The Definition of Weak Hands
Traders and investors who lack confidence in their methods or the means to implement them are sometimes referred to as having “weak hands.” Additionally, it describes a futures trader who has no intention of ever taking or giving delivery of the underlying item or index.
Strong hands, sometimes known as “diamond hands,” may be contrasted with weak hands.
Understanding Weak Hands
Typically, the phrase “weak hands” refers to an investor or trader who, out of fear, swiftly exits positions in response to nearly any news or event that they perceive to be negative, resulting in actual losses and below-average returns on investment (ROI). They often follow a set of guidelines that make their trading behaviors predictable and are readily “shaken out” by typical price gyrations in the market. The ultimate consequence is that they purchase at high prices and sell at low prices, which is a definite way to lose money.
A trader (forex, stock, fixed income, futures, or any other class) who views the market from the perspective of a speculator, and more likely a tiny speculator, as opposed to an investor is referred to as having “weak hands.” Typically, they will join and leave positions with the goal of reversing such holdings in response to minute price changes. This often occurs when a trader lacks the confidence or resources to maintain their holdings. The phrase “weak hands” may also refer to a futures trader who does not plan to accept or give delivery of the underlying asset, which is a less common meaning. This automatically classifies them as a trader.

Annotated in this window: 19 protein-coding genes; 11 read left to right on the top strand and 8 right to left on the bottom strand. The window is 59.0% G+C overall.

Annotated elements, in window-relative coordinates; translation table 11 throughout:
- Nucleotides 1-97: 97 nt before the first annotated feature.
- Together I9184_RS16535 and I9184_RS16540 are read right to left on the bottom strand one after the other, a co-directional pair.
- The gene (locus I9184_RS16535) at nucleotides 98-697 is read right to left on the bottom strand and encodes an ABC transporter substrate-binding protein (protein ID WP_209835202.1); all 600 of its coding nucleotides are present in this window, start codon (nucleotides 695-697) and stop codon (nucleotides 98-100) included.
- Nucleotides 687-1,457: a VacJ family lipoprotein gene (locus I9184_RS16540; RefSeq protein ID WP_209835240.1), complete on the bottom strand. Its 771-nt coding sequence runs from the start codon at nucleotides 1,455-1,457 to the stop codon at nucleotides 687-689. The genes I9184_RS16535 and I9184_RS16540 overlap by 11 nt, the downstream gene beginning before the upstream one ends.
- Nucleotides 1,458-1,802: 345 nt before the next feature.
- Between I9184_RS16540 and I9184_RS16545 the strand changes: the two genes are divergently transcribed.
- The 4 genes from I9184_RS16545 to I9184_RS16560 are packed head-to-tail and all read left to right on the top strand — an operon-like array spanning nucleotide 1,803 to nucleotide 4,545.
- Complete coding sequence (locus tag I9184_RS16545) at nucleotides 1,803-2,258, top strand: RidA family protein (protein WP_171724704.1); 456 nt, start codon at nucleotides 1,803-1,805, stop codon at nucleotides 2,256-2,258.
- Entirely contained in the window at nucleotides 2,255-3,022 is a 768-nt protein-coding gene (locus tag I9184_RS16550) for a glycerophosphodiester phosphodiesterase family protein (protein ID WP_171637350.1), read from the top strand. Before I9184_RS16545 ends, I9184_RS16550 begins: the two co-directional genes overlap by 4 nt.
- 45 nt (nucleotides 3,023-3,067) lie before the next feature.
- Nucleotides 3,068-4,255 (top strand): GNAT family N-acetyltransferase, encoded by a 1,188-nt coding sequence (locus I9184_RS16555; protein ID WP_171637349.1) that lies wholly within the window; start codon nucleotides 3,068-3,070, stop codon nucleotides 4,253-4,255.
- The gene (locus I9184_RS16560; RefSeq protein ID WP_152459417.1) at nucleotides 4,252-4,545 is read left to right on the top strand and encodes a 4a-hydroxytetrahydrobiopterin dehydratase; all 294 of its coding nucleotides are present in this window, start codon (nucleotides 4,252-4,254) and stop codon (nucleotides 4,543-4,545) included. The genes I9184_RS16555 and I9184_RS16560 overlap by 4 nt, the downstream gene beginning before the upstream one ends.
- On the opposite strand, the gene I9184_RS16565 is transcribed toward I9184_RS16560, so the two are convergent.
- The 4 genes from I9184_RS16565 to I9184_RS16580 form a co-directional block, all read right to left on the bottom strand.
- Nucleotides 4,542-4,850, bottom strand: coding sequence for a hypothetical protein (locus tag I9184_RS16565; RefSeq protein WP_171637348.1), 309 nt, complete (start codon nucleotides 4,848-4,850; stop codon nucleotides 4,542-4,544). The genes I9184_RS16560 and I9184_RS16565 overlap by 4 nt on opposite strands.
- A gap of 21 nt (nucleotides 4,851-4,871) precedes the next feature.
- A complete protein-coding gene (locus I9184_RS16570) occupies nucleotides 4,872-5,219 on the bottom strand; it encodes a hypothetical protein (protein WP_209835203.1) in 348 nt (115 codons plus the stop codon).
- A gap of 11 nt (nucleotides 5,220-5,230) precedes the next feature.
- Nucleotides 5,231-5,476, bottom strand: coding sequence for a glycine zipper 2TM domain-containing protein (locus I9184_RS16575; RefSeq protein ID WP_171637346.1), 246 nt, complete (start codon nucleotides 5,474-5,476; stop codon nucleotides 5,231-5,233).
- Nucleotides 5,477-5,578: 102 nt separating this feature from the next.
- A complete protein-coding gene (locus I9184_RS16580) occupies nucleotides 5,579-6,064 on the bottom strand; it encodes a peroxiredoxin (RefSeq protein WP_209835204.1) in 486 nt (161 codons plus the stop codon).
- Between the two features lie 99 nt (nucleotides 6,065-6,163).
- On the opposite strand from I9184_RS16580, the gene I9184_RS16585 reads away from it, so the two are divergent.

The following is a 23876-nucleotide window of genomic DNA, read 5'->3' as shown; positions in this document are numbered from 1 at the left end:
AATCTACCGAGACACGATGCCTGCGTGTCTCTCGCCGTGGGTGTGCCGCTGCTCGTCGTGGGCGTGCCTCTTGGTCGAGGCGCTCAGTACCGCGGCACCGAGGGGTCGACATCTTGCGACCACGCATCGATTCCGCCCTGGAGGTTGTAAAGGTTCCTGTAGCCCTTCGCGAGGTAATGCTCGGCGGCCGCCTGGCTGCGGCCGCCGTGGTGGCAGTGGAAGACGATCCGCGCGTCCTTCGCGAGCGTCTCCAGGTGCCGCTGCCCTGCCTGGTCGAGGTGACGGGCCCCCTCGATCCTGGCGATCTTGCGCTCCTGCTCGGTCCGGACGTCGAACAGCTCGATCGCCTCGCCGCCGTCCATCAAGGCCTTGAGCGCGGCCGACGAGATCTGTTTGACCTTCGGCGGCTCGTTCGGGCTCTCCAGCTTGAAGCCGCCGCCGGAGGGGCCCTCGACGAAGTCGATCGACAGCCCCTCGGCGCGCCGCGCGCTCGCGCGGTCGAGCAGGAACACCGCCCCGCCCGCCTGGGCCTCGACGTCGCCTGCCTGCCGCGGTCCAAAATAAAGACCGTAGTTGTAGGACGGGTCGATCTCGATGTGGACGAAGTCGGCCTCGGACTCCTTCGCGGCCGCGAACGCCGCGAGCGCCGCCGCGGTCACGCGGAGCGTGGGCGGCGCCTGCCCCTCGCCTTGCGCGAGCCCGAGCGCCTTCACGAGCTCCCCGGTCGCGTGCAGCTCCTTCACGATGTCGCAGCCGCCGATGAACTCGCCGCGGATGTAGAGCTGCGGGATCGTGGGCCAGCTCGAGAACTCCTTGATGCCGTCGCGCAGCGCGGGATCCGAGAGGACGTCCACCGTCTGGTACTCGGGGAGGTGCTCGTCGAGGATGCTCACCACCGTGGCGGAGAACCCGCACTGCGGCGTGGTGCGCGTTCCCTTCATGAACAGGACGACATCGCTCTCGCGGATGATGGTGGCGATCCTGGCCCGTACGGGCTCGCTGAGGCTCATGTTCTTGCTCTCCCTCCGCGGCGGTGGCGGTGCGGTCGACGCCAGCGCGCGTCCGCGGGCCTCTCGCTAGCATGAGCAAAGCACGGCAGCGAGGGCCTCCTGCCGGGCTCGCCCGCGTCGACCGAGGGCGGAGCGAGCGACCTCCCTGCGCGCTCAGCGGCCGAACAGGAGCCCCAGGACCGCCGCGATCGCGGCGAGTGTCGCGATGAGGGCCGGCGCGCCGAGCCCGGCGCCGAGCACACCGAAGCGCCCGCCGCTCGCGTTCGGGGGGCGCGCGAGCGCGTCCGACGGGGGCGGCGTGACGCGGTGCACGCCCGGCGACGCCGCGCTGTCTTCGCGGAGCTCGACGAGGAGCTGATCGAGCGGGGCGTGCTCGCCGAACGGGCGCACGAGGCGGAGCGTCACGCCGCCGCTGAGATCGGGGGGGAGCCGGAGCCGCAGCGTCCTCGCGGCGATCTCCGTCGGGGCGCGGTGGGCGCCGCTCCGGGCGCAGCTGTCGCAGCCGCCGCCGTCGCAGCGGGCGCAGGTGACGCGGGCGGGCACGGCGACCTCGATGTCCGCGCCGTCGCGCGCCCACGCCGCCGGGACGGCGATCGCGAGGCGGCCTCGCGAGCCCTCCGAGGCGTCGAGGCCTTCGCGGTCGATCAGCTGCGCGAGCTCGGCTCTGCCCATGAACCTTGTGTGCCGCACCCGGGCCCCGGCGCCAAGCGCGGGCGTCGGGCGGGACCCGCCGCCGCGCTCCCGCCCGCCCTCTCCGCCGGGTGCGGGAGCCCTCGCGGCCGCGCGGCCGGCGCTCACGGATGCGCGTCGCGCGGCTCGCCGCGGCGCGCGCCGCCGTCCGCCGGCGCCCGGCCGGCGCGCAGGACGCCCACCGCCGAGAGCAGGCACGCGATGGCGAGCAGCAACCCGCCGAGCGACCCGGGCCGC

Weak hands behave predictably in all markets. This might include purchasing right away after an upward market break from a technical pattern on the charts or selling right away following an upside market break. In order to profit from this tendency, dealers and institutional traders will purchase when weak hands sell and sell when weak hands buy. As a result, the weak hands are forced out before the market begins to move in the correct direction.
The Sentiment Factor
Buying or selling at the very worst moment is the largest difficulty for investors and traders. For instance, the news is at its worst when a bear market approaches its finish. Losses for investors who hung on throughout the market decline are at their highest, and dread takes over as the dominant emotion in people’s thoughts. However, values are probably undervalued and charts may highlight technical factors that favor purchasing rather than selling.
At this juncture, bearish sentiment is at an extreme, and weak hands can only perceive dread. Strong hands, who are often well-financed, on the other hand, perceive the chance. Because they have the means to deal with the drawdown, they are certain that they can purchase even if the price drops more.
A more typical instance of weak hands occurs when the stock of a strong firm with good fundamentals and chart patterns declines in sympathy with the stock of a linked company that releases negative results or other business news, since significant bear markets are quite rare. Weak hands sell right away, but the stock swiftly recovers. That stock had never been fundamentally flawed in the first place. Thus, the price decline presented a purchasing opportunity.